Business Law

In re Celsius Network LLC, 647 B.R. 631 (Bankr. S.D.N.Y. 2023)

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The following is a case update written by Corey R. Weber, a partner at BG Law LLP, analyzing a recent decision of interest:


The United States Bankruptcy Court for the Southern District of New York held that cryptocurrency assets held in accounts deposited with the debtors constituted assets of the debtors’ bankruptcy estates.  In re Celsius Network LLC, 647 B.R. 631 (Bankr. S.D.N.Y. 2023).

To view the opinion, click here.


Debtors Celsius Network LLC and related debtors (the “Debtors”) had approximately 600,000 customer accounts that held cryptocurrency assets with a market value of approximately $4.2 billion.  There was a dispute over whether the cryptocurrency assets in the accounts were owned by the Debtors or by the customer account holders.  The Debtors filed a motion seeking to sell approximately $18 million in “stablecoins” held in the accounts in order to fund the operations of the bankruptcy estates.  Stablecoins have been defined as a type of cryptocurrency “in which the price of the coin is pegged to another asset, most commonly fiat currency, exchange-traded commodities, or other cryptocurrencies.”  See Albright v. Terraform Labs, Pte. Ltd., 2022 WL 16985806at *1 (S.D.N.Y., Nov. 15, 2022).  Following the filing of oppositions to the motion, the Debtors filed an amended motion also seeking determinations that the Debtors’ terms of use (the “Terms of Use”) provide that the cryptocurrency assets are property of the estates and that there is a rebuttable presumption that the Terms of Use are an enforceable contract subject to contract-related defenses.

The Debtors had eight version of the Terms of Use and introduced uncontroverted evidence that 99.86% of the account holders accepted the Terms of Use for version 6 or higher.  Version 8 was a “clickwrap” contract under which the Debtors held all right and title to cryptocurrency assets, including ownership rights.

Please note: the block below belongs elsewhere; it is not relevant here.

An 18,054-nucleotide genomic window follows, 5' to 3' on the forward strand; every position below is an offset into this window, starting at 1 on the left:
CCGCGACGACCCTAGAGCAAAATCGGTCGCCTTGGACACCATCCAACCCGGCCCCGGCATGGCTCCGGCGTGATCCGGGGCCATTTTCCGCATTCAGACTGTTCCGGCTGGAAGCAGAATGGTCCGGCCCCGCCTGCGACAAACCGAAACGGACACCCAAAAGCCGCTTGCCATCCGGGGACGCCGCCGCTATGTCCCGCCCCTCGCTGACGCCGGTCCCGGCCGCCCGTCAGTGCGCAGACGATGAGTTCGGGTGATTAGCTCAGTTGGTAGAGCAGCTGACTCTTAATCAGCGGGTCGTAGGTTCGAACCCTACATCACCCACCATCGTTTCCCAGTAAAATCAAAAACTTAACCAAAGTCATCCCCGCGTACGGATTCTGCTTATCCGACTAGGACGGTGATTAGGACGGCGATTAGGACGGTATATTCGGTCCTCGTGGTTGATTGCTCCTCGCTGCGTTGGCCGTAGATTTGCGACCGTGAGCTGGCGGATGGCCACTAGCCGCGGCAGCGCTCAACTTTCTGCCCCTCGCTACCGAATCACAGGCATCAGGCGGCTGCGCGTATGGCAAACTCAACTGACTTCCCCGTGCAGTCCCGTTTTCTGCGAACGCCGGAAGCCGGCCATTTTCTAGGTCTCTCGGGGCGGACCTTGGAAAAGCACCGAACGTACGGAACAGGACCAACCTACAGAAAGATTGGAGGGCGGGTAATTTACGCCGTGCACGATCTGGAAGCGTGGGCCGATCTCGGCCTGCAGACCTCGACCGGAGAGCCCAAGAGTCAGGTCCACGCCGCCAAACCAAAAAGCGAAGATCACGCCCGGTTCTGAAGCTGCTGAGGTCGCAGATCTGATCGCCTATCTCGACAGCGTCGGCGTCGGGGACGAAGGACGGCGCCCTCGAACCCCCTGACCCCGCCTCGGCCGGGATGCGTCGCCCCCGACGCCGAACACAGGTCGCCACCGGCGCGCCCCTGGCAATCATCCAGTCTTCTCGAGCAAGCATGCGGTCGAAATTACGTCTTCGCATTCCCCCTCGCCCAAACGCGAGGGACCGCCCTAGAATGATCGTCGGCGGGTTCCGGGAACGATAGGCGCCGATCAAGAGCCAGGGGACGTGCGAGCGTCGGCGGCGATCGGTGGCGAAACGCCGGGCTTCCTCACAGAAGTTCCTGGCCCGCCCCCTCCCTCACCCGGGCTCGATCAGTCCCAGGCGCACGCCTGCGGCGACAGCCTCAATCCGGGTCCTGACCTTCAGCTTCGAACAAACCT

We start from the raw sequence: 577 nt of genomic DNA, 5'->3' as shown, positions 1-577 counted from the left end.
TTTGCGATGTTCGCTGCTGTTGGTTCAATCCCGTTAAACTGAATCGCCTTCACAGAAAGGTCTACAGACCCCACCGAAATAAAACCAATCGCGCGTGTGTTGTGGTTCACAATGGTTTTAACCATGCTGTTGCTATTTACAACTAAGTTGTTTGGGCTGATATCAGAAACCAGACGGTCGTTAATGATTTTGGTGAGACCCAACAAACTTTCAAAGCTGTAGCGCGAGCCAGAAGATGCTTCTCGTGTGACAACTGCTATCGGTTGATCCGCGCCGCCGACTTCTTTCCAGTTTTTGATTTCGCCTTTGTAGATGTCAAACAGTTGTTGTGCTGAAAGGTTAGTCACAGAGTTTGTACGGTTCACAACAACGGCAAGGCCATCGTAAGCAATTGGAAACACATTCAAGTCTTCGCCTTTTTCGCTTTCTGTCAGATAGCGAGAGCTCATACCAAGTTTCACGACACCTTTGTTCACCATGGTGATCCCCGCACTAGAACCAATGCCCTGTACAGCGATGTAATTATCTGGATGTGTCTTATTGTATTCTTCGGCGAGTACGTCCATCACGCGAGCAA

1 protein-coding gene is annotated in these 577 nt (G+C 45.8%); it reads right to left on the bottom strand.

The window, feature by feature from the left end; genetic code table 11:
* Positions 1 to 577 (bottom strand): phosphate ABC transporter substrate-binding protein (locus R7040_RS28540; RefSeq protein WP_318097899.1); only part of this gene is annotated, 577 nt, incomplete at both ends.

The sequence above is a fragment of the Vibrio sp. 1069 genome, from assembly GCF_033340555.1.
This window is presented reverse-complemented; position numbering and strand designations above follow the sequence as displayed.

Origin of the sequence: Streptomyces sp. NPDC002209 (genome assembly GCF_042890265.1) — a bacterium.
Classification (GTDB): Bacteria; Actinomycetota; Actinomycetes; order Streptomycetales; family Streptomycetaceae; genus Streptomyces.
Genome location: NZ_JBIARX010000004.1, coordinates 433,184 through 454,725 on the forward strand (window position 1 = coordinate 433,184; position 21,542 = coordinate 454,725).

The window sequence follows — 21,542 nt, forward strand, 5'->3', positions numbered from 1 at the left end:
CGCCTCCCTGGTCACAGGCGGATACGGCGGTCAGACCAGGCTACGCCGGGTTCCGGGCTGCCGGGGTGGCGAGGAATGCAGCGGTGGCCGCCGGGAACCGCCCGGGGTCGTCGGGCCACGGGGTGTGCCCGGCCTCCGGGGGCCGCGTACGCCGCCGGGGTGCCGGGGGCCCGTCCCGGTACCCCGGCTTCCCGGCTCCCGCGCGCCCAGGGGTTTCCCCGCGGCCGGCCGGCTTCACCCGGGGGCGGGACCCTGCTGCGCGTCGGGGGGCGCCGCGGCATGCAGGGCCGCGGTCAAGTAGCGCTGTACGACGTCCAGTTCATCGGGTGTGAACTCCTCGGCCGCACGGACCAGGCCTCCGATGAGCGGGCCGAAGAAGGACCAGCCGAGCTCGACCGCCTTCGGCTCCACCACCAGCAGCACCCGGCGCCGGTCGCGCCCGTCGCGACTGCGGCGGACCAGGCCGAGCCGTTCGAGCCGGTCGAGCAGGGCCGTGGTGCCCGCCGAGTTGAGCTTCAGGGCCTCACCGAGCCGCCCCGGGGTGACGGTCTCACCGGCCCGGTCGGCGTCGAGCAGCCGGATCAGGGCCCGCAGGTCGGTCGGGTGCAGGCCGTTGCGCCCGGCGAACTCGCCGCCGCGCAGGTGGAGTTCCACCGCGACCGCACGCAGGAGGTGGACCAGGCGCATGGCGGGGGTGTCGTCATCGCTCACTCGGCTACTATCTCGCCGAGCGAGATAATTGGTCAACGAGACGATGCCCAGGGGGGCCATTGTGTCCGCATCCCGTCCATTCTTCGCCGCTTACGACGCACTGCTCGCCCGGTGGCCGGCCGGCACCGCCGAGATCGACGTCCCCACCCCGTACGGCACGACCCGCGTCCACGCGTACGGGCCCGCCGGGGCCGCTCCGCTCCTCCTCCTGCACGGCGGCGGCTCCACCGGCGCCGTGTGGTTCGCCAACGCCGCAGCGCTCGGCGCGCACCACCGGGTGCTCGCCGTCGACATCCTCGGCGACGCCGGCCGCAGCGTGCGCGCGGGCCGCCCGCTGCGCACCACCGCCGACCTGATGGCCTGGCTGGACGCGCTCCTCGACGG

The Office of the United States Trustee filed a limited objection arguing that the sale of stablecoins should not be permitted because the Debtors did not provide sufficient evidence that they own the stablecoins given the commingling of assets.  The official committee of unsecured creditors also filed a limited objection based on issues as to whether the Terms of Use are binding on customers that may not have accepted the Terms of Use.  Several States objected based on issues of ownership, violations of state securities laws, the need for the procedural safeguards of adversary proceedings and contested issues with the Terms of Use.  Over twenty individual creditors objected on due process grounds and on the further grounds that the Terms of Use were ambiguous, that the Debtors made statements constituting oral modifications of the Terms of Use and that determining ownership was premature because the Debtors’ business was a Ponzi scheme and the Terms of Use are void.  In addition, the creditors also asserted contract-based defenses.

The court determined that the cryptocurrency assets constitute property of the estates and held that the Debtors were authorized to sell the stablecoins outside of the ordinary course of business.


The court cited to 11 U.S.C. § 541, which defines property of the estates as including all legal or equitable interests of the Debtors as of the petition date, and then focused its attention on the interpretation of the Terms of Use under New York law.  First, considering whether customers assented to the Terms of Use, the court stated that “[g]iven consumers’ passive role in negotiating many electronic contracts, the issue of mutual assent often turns on whether a consumer should have been aware that they were being bound by the relevant terms” and that “courts generally evaluate the method of manifesting acceptance and the conspicuousness of the terms that were purportedly accepted.”  Citing to the evidence presented through declaration testimony, the Court determined that the Terms of Use are a “clickwrap” agreement, that New York courts accept clickwrap agreements (citing to Meyer v. Uber Techs., 868 F.3d 66, 75 (2nd Cir. 2017)) and that the account holders entered into a contract through the clickwrap agreement “which requires a user to manifest assent by clicking a button confirming that they accept the terms, or a button that implies that they have accepted the terms, but do not necessarily require the user to view the terms.”  Addressing the consternations with clickwrap agreements, the court stated that it “empathizes with the frustrations Account Holders may feel if they did not read or understand the specific terms of the Terms of Use.  Frankly, though, the rules provide needed certainty and predictability required for modern commerce in the digital era.”